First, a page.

If we focus on sickness, we will have more and more sickness. That is the way the universe works. The allopathic sickness system has not lessened the amount of sickness by studying it. In fact, it has increased sickness, irregardless what it may have done for lifespan. The focus needs to be put on wellness. Until we study wellness with the fervor we study sickness, we will never achieve wellness. Since there is more money to be made treating sickness than in curing it, wellness will never be a priority in the allopathic system.

The same is true for massage education. If we put our focus on its failures, we will have more and more failure. If we concentrate on low quality, we will achieve it. If we study incompetence, we will have more and more incompetence. It is time to put our focus on excellence. Right now our emphasis is on competence. Competence is a lowest common denominator process. Our current system of regulation and national certification is a lowest common denominator standard. The results show it is not working. It is time to focus on and strive for excellence. David Lauterstein again puts this so well:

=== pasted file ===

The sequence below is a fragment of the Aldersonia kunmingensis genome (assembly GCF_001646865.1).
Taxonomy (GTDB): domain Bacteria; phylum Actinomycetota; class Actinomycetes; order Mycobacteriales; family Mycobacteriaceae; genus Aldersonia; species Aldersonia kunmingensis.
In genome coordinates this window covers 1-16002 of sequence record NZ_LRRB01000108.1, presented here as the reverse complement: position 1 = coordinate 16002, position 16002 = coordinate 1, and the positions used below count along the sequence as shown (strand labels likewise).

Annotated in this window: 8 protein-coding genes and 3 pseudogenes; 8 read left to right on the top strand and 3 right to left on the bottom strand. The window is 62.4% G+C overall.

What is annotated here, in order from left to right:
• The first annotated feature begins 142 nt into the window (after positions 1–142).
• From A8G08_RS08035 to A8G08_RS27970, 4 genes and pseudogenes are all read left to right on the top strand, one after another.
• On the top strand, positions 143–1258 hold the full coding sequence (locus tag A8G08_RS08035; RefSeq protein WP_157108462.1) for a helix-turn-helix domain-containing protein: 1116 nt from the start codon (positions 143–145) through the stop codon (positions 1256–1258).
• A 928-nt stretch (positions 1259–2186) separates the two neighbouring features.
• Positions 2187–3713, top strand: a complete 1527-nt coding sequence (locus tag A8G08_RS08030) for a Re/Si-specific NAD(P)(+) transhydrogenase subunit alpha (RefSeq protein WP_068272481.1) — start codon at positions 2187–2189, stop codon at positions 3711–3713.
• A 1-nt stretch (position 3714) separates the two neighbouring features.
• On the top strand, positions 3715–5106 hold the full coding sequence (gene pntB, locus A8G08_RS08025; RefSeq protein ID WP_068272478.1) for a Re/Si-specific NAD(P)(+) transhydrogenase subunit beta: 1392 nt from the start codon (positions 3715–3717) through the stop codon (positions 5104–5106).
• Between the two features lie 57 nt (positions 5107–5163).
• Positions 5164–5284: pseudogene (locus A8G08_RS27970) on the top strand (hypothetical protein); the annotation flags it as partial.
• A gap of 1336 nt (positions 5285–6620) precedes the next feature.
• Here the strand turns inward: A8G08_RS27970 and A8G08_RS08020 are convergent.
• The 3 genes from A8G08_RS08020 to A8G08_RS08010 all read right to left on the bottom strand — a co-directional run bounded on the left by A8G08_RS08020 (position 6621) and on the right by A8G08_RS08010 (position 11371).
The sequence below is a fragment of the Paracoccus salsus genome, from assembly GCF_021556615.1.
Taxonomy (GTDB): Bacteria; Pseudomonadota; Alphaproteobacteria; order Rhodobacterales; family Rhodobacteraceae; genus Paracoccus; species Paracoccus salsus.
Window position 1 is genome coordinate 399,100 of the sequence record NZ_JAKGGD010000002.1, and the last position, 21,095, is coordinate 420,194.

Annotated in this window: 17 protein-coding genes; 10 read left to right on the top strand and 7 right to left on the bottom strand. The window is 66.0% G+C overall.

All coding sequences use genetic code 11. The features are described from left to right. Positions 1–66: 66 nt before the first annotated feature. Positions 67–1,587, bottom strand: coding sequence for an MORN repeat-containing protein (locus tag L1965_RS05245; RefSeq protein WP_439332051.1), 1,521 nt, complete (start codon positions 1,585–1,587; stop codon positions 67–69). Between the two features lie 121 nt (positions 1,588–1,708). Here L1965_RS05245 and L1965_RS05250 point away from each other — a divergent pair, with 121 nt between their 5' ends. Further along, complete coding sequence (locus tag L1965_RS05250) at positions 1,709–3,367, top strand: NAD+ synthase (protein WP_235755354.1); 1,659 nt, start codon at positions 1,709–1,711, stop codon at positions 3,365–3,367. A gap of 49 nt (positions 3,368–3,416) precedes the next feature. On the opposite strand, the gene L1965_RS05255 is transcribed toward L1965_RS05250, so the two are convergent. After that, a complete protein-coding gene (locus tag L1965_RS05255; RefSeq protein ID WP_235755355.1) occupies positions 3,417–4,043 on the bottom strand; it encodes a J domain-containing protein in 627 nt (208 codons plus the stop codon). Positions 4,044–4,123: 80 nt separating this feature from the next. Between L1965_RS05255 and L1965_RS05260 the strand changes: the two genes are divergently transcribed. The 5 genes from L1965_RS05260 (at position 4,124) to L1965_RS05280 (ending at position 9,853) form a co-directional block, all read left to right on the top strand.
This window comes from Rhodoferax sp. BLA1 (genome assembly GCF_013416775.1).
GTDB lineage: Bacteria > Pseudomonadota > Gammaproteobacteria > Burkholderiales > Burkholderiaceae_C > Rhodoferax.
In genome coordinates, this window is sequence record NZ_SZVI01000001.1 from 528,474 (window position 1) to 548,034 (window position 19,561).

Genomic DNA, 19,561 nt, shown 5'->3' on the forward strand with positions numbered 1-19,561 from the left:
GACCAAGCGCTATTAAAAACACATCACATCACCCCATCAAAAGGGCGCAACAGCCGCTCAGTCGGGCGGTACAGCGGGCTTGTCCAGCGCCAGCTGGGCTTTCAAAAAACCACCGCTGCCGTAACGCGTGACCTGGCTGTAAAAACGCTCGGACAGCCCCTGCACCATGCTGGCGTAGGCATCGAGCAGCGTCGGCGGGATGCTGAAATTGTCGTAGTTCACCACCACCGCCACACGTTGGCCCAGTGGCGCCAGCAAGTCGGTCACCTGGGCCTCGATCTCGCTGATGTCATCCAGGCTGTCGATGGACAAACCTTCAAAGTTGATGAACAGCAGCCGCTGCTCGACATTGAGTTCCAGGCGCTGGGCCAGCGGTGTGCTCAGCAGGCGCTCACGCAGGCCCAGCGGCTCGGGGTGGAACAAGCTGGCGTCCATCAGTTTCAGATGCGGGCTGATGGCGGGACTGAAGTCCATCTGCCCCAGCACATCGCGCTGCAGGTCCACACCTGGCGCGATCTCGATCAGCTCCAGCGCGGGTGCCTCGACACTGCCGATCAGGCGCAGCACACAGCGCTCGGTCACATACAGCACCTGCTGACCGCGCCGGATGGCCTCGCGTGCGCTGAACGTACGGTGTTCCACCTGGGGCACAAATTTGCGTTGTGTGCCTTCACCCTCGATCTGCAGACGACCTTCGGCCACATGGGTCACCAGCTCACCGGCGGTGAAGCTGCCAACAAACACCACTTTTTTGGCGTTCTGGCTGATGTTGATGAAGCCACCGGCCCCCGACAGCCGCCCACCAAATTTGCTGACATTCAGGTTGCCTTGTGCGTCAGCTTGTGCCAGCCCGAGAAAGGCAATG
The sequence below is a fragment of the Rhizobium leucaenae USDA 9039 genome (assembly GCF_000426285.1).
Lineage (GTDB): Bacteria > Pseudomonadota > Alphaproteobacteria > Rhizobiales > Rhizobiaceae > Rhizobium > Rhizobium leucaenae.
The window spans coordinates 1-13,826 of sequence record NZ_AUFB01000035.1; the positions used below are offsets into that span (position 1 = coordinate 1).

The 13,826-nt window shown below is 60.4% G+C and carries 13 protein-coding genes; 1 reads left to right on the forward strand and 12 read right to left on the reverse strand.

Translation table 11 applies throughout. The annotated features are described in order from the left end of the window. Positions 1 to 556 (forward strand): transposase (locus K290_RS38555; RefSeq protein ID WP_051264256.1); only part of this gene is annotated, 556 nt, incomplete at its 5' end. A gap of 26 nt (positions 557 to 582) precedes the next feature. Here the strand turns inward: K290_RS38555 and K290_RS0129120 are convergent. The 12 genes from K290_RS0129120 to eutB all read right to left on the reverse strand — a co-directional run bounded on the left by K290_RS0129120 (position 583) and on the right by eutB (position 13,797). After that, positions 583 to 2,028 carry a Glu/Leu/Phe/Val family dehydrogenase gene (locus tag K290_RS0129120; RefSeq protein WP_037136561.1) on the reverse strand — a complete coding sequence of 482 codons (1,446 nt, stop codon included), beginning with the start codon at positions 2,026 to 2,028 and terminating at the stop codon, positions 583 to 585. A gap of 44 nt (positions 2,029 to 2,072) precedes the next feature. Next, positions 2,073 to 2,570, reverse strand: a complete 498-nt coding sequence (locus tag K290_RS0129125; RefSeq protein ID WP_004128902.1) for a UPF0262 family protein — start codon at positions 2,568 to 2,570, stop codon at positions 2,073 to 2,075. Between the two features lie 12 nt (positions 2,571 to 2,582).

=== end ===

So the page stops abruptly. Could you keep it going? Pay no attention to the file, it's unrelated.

Let's promote educational excellence, rather than trying to eliminate incompetence. Just as in massage, we can focus on the ultimate goal of promoting health, rather than just "treating" the problem. We need to have a definition of educational excellence (certainly not just competence). I always say if a client comes out of a massage session with me and I ask how it was and they say, "competent," I would consider that unfortunate. I want "great!" The same holds true for the goals of education. If we teach in the spirit with which we massage, education will be life-changing: full of heart, thoughtful, physically graceful and spiritually transformational. This means that we must recommit as a profession to explaining and regenerating what health is, what healing is, what does wholistic mean and how it is not a new age ideology, but rather an important and more scientific way of looking at health. Systems-thinking rather than medical-reductionism is so important.

Greg Lawton, DC, of the American Medical Massage Association (AMMA), puts it another way: